Mao, the Japanese, and the Imperialists: which bastards to back

Who was fighting in the 2nd World War? And which side was the right one, and which wrong? In this post I want to explore these questions (not entirely conclusively) with focus on China/East Asia, and in light of the reflections I reflected a couple of days ago.

The second world war is often presented as being between two sides – the Axis and the Allies (perhaps with the latter split into the Western and Soviet camps). But I think it makes more sense to see it as a three-way conflict, because in many, perhaps most, of the countries invaded by the Axis powers’ expansion, those who fought against them were just as opposed to, and opposed by, the Allies.

The most obvious and prominent example is the Chinese Communist Party, who were the main resistance to the Japanese in China but had to also fight against the Nationalists who were supported by the Allies. Similar things occurred to a lesser extent in many other countries, such as the Philippines, Greece, France and Yugoslavia. But let’s take China as an example. Mao fights the Allies and the Japanese, the Japanese fight Mao and the Allies, the Allies fight Mao and the Japanese.

If we tried to evaluate any of these three forces according to elementary standards of human decency, they would all fail. The Japanese demonstrated this best in their treatment of captive and conquered populations during the war itself; the ‘popular’ forces under the CCP demonstrated this best when they conquered China after the war and established a brutal tyranny and history’s largest famine; and the Allies demonstrated it best a couple of decades later when they flattened Vietnam and Cambodia in order to retain the imperial control that the French had been unable to hang onto. But in no case was this a surprise, if we look attentively at their methods before and after.

(Looking back I see how long this post has gotten, so those after the short summary should scroll down to the bottom, starting from where I repeat the word ‘so’ three times…)

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Environmentalism and Anarcha-Feminism – who owns ‘Green Politics’? Part 2

In yesterday’s post I asked how ‘environmentalism’ fitted into other schemes of political ideas. I distinguished three sorts of ‘environmentalism’, and promised to talk about a fourth.

Of those three, the first two (an ‘instrumental’ version that cares about ‘the environment’ only for the sake of the humans who depend on it, and an ‘animal rights’ version that extends this to care about the other sentient creatures who depend on it) were reasonable and sensible, but weren’t really ‘environmentalist’ in any strong sense. The third (valuing life of all kinds per se) was clearly ‘environmentalist’ in nature, but also, in my opinion, wrong and foolish.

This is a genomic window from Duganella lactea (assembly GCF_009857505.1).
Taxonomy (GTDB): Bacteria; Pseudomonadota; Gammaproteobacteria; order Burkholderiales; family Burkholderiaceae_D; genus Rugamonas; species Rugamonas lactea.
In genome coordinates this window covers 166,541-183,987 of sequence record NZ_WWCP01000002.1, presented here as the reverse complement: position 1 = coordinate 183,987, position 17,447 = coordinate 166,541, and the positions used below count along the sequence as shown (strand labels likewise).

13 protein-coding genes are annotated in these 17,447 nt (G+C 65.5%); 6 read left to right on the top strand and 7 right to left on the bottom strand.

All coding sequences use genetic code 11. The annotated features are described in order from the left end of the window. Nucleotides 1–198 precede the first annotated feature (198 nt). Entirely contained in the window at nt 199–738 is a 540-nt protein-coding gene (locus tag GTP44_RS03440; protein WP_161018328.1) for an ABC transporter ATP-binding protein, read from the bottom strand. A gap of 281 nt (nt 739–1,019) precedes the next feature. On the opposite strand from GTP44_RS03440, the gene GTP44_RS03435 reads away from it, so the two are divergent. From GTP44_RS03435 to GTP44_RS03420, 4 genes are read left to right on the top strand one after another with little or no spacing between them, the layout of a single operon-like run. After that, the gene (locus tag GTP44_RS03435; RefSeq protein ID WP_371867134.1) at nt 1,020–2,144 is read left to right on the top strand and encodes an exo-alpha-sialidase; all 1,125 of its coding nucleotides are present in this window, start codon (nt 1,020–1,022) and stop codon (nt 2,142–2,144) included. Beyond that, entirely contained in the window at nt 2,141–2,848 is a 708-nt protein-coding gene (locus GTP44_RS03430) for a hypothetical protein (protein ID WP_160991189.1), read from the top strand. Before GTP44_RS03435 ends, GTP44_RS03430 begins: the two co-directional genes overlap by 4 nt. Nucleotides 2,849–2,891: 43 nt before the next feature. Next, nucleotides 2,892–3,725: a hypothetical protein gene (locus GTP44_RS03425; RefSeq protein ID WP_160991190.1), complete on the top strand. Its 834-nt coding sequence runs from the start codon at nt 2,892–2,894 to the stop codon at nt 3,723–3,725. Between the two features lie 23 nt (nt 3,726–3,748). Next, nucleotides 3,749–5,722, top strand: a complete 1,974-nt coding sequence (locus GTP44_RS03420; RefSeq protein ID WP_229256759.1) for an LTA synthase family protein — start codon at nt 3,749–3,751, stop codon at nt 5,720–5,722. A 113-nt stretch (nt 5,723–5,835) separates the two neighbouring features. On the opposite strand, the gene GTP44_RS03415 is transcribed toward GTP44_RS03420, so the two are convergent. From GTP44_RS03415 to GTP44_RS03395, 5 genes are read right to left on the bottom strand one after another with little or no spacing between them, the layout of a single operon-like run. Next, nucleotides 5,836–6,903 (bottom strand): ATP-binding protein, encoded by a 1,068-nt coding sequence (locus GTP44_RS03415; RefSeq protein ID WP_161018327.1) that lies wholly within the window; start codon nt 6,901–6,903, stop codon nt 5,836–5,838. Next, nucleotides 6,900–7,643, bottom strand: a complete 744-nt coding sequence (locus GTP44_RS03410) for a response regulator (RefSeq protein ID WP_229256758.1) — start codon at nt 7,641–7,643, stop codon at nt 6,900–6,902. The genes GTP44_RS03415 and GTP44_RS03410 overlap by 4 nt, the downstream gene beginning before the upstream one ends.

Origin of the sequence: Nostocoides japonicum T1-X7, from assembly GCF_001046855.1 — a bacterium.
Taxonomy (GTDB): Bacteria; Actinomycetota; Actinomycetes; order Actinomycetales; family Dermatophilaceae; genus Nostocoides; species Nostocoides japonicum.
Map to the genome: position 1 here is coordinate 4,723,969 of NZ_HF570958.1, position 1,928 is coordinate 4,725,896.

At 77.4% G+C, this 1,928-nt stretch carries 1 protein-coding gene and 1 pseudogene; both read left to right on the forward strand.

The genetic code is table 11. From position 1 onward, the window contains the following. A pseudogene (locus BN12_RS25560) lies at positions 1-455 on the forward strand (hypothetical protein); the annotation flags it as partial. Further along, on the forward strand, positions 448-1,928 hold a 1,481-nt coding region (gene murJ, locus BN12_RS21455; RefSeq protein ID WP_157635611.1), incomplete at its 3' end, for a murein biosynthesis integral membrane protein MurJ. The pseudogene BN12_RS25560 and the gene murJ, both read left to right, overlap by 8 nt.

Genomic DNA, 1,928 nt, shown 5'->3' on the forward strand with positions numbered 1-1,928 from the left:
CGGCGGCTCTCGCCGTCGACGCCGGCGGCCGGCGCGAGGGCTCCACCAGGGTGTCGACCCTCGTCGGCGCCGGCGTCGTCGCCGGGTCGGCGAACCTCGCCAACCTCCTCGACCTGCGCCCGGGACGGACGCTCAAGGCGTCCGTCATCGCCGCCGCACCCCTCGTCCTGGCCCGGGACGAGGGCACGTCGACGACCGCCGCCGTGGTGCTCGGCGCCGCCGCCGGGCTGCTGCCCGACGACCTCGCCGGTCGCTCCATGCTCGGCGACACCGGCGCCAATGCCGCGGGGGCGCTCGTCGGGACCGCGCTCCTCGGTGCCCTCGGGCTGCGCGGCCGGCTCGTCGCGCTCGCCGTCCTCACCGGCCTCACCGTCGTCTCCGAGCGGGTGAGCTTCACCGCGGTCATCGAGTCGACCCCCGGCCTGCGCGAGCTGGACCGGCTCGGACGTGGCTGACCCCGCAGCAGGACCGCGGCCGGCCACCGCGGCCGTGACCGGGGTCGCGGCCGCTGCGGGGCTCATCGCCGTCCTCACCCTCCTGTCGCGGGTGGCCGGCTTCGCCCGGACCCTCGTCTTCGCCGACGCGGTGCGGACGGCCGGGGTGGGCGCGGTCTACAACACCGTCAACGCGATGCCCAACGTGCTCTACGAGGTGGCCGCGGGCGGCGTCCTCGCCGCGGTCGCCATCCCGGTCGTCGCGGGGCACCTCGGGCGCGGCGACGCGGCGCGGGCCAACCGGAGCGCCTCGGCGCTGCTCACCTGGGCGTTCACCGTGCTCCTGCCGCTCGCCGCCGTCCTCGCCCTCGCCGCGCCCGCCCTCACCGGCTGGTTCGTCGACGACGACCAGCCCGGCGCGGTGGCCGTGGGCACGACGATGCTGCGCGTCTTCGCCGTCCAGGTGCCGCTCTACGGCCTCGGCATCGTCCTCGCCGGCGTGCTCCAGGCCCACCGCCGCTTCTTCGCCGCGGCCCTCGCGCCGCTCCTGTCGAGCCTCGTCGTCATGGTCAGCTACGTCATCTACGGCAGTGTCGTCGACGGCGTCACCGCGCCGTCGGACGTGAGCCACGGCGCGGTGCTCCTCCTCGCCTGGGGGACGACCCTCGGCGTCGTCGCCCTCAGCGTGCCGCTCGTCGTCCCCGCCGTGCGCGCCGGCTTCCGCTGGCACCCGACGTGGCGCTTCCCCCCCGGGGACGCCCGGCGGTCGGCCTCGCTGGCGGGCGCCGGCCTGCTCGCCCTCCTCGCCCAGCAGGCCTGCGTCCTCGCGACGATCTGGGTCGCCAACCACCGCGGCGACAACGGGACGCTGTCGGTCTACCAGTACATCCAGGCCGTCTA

The fourth, that I want to focus on today, is less about what doctrines and principles one rationally holds, and more about a different sort of emotional mindset, a different way of approaching matters – things which, I’d argue, play a large and sometimes underestimated role in making apparently ‘rational’ political decisions.

This sort of ‘environmentalism’ is opposed to a mindset that opposes two abstractions, ‘nature’ and ‘humanity’, supposes them to be locked in conflict, identifies with ‘humanity’ and therefore legitimises, encourages, and takes pleasure in all ‘triumphs over nature’ that humanity acheives.

In its place, it would recommend a mindset that holds up a single abstraction, ‘nature’, and treats ‘humanity’ as one component of that, alongside ‘moose’ and ‘fungi’. It then regards conflict within nature as regrettable, and prefers ‘harmonious co-existence’ to ‘triumph’.

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Maoism, Statism and Capitalism

If I wanted to advance capitalism in the world, there would be many worse routes than through Maoism.

(By Maoism I principally mean the Communist Party of China, though also the recently ‘elected’ Maoist government of Nepal)

The Nepalese Maoists have announced the formation of special economic zones (where foreign investors can employ local labour under optimum conditions), and that in these areas strikes will be banned.

Now let’s look at that. A ‘communist’ government banning strikes. Sometimes, the endless debates within the left seem complex and difficult. Then sometimes something shines through with breathtaking straightforwardness.

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Anniversary of China’s Reform Period

Today is the 30-year anniversary of the “Third Plenum of the National Party Congress’s 11th Central Committee”, i.e. the beginning of China’s ‘reform period‘. This shift in policy is in some ways analogous to the break-up of the soviety union, only without all the chaos and turmoil: a vast “socialist” economy shifts towards more “market-based” policies because “socialism wasn’t working”. The spectacular growth of China’s economy since then would seem to be a resounding vindication of capitalism and/or the free market.

This post is going to be me disagreeing and offering different interpretations of the success of these reforms.

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